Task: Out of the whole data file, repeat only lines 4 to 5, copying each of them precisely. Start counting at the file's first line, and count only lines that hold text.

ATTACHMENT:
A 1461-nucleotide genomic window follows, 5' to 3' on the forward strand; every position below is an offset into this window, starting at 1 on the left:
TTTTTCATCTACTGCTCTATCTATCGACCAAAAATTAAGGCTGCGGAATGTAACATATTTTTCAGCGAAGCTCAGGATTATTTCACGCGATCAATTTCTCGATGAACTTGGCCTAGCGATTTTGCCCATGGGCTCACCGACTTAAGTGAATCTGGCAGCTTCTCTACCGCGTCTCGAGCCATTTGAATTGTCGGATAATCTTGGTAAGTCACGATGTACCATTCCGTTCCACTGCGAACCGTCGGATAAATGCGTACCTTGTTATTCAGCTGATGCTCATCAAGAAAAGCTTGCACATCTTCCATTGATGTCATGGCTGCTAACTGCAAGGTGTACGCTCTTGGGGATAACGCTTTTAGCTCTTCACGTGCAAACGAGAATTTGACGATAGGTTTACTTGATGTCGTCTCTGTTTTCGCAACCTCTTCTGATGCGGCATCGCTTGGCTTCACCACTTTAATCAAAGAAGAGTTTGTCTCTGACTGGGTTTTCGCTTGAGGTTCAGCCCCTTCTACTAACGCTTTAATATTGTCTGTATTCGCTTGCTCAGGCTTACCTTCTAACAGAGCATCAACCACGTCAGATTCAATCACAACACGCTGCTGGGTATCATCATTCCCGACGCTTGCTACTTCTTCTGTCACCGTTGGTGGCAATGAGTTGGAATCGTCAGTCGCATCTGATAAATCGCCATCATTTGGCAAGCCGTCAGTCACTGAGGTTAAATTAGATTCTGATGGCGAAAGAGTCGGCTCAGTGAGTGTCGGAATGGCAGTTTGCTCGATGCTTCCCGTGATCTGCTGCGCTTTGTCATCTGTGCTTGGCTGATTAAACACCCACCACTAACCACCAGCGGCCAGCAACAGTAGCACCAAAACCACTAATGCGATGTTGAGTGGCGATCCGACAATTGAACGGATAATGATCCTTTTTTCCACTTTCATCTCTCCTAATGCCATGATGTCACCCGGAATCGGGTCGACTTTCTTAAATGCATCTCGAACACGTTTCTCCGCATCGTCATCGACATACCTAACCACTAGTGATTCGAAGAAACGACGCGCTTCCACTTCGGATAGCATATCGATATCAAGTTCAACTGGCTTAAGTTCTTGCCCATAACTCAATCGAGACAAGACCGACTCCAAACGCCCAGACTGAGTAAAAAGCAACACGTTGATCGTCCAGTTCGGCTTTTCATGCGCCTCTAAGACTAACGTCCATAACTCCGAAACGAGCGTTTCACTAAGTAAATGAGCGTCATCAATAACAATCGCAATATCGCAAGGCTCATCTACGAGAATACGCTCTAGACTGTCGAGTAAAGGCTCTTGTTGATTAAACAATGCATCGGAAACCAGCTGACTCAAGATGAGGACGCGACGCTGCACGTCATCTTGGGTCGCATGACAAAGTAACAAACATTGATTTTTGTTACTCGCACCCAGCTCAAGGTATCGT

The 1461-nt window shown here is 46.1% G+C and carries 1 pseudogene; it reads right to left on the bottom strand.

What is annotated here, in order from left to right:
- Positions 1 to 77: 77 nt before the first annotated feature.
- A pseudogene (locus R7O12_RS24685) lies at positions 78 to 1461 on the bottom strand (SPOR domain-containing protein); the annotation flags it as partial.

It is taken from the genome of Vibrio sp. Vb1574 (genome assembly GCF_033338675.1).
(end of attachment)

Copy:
What is annotated here, in order from left to right:
- Positions 1 to 77: 77 nt before the first annotated feature.